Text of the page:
One factor of note is that if we look at the remortgage figures we see a different pattern in terms of fixed to floating mortgage rates than we have become used to.

After the change of conditions, the percentage of mortgages
fixed interest increases from 19.0% to 31.2%, while that of variable rate mortgages decreases from 80.4% to 59.7%.

As to house prices these are the most recent numbers.

The annual rate of the Housing Price Index (HPI) decreased one percentage point in the
second quarter of 2020, standing at 2.1%.
By housing type, the rate of new housing reached 4.2%, almost two points below that
registered in the previous quarter

So we still have growth and the central bankers will be happy with an index that is at 126.8 when compared with 2015. Their researchers will be busy enhancing their career prospects by finding Wealth Effects from this whilst nobody asks why all the emails from first-time buyers saying they cannot afford anything keep ending up in the spam folder.

Looking Ahead

Last month the Bank of Spain told us this.

Under these considerations, the economy’s output would fall by 10.5% on average in 2020 in scenario 1, and by up to 12.6% in the event that the less favourable epidemiological situation underlying the construction of scenario 2 were to
materialise. That said, the pickup in activity projected for the second half of this year, following the historic collapse recorded in the first half, would have a positive carry-over
effect on the average GDP growth rate in 2021, which would reach 7.3% in scenario 1, while remaining at 4.1% in scenario 2,

With the pandemic storm clouds gathering around Europe we look set for scenario 2 of a larger decline in GDP followed by a weaker recovery. Also if you are in an economic depression then how long it lasts matters as much as how deep the fall is.

In any event, at the end of 2022, GDP would stand some 2 percentage points (pp) below its pre-crisis level in
scenario 1, a gap that would widen to somewhat more than 6 pp in scenario 2.

It is a bit like wars which are always supposed to be over like Christmas and like a banking collapse where we are drip fed bad news. Speaking of the banks there is plenty of bad news around. We can start with the Turkish situation.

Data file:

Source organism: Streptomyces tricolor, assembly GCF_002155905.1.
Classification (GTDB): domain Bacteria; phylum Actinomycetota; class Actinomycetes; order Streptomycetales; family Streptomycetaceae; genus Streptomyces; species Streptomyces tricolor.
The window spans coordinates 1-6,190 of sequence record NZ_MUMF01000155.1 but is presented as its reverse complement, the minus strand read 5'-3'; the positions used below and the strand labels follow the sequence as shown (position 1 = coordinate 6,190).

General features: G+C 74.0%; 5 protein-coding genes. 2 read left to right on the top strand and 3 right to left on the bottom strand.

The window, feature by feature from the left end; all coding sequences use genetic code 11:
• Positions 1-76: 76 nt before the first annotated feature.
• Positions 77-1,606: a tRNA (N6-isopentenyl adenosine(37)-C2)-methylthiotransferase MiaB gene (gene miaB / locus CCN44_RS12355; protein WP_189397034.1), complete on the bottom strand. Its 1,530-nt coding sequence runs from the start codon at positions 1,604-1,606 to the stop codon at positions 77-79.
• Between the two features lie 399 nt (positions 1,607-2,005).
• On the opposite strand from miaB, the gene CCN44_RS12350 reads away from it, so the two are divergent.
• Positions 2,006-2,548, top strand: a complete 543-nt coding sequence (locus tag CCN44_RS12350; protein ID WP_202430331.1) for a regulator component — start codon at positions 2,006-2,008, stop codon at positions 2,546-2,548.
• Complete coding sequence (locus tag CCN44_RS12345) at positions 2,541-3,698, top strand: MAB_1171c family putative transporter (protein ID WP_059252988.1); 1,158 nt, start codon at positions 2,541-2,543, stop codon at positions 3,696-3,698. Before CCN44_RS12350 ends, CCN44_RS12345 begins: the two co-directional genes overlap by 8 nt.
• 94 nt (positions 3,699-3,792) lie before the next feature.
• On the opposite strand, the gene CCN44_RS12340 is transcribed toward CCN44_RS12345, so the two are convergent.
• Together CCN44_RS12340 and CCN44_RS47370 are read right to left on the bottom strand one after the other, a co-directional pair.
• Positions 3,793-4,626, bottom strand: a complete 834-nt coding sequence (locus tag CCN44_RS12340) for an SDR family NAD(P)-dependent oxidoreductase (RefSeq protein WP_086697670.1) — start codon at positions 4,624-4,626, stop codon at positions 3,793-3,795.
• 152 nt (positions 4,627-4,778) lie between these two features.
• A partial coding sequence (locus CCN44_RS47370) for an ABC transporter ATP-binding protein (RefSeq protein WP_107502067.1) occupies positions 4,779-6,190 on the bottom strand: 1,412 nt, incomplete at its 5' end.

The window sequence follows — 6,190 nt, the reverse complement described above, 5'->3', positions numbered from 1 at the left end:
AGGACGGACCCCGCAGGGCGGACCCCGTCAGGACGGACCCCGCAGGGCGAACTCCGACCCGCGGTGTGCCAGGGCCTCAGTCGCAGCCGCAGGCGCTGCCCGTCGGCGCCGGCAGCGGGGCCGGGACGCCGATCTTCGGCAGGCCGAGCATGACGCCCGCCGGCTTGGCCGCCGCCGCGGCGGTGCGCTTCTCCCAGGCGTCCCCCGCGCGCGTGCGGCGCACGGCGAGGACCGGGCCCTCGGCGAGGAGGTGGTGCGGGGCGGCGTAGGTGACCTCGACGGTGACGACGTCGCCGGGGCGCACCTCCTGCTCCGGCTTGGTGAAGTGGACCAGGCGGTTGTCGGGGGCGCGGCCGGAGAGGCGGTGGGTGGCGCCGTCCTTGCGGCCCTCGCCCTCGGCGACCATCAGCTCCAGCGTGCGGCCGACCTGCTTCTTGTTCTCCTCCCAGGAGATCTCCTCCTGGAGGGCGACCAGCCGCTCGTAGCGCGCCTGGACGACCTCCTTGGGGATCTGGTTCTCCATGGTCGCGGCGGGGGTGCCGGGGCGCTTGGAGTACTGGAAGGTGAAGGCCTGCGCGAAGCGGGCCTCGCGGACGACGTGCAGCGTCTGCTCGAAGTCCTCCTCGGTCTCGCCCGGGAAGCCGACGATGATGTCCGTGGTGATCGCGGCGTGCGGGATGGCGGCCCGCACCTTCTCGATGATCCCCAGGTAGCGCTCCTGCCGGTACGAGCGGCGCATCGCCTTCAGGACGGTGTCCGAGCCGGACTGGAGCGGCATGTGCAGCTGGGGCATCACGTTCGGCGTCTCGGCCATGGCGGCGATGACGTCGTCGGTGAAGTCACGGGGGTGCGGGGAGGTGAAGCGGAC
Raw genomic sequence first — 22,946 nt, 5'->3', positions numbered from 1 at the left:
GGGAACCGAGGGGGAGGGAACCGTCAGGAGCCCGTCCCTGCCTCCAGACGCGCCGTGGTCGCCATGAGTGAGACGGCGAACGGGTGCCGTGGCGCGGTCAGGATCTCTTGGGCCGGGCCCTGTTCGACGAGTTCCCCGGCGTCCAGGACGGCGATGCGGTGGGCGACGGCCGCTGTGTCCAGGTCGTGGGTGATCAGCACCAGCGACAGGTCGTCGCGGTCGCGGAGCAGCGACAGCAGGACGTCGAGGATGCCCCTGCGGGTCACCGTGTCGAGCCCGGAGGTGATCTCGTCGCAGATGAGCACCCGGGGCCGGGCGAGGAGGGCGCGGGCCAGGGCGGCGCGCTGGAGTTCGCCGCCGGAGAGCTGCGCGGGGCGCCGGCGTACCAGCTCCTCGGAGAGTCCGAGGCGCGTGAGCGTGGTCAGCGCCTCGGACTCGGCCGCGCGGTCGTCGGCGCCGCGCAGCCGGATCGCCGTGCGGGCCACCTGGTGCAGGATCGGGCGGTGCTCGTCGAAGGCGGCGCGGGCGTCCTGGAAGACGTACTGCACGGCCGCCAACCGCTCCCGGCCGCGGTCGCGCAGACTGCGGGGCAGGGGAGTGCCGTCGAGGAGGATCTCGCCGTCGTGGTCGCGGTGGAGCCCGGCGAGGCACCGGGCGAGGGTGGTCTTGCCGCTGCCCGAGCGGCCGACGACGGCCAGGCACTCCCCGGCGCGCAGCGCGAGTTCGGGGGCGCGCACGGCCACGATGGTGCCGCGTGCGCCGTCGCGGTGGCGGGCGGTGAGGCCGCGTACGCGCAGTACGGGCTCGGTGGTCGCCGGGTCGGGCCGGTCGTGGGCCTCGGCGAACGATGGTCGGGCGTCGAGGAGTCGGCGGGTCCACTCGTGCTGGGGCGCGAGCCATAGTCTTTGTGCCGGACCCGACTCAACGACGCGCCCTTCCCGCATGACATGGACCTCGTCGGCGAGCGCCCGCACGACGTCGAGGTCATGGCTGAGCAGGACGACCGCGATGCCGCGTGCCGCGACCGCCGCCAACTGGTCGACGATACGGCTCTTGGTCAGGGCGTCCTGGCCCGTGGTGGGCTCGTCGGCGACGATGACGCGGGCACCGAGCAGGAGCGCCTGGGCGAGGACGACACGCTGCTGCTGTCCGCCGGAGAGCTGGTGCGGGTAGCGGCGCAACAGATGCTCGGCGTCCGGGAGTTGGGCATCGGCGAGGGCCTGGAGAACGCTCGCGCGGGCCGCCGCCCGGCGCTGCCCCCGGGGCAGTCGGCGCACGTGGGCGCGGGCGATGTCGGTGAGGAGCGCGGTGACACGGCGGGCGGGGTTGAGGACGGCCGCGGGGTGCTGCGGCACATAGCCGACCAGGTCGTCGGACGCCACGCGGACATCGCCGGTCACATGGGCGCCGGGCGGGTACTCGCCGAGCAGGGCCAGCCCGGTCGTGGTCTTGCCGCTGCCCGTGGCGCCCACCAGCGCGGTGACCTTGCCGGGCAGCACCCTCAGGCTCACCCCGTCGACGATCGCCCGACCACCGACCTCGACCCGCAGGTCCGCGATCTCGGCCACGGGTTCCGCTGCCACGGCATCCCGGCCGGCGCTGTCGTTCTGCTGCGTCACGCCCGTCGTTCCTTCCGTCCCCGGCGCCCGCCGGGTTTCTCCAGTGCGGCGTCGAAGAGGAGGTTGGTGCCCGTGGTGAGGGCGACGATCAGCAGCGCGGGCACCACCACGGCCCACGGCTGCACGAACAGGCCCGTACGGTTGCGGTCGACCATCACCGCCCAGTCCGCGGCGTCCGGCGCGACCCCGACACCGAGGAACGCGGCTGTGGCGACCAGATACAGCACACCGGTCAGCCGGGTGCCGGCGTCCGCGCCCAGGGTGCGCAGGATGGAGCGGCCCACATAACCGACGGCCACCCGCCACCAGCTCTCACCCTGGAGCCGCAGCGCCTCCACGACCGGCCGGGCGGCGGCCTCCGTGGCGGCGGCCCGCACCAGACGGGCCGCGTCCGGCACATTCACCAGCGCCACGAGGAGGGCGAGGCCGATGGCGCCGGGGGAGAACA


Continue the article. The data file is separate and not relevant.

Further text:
Turkish debt held by European banks via BIS – $64 billion in Spanish banks. – $24 billion, in French banks. – $21 billion, in Italian banks. – $9 billion, in German banks. ( DailyFX )

Then there was also this earlier this week. The Spanish consumer association took th banks to court over past mortgage fees.

Those affected do not need to initiate an individual lawsuit, with the costs and time that this entails, but can directly benefit from the success of the Asufin class action lawsuit.

So, as previously indicated, those 15 million mortgages may recover up to an average of 1,500 euros without the need to litigate. ( El Economista)

I doubt that is the end of the story but it is where we presently stand.

Comment

The situation looks somewhat grim right now and it has consequences.If we look at the labour market we have learned that unemployment as a measure is meaningless so here is a better guide.

Total hours worked would fall very sharply on average in 2020: by 11.9% in scenario 1 and 14.1% in scenario 2. Although the rise in this variable, which began
with the easing of lockdown, would continue over the rest of the projection horizon, the total number of hours worked at the end of 2022 would still be 4.5% and 8.3% lower than before the COVID-19 crisis under scenarios 1 and 2, respectively. ( Bank of Spain)

Also the public finances will be doing some heavy lifting.

.As regards public finances, it is estimated that the general government deficit will increase sharply in 2020, to stand at 10.8% and 12.1% of GDP in each of the two scenarios considered…….Public debt, meanwhile, would increase in 2020 by more than 20 pp in scenario 1 and by
some 25 pp in scenario 2, to stand at 116.8% and 120.6% of GDP, respectively.

Of course debt affordability fears are much reduced when some of your bonds can be issued at negative yields and even the ten-year is a mere 0.17%.

As to the banks the eyes of BBVA and Banco Santander will be on developments in Turkey right now.

Me on The Investing Channel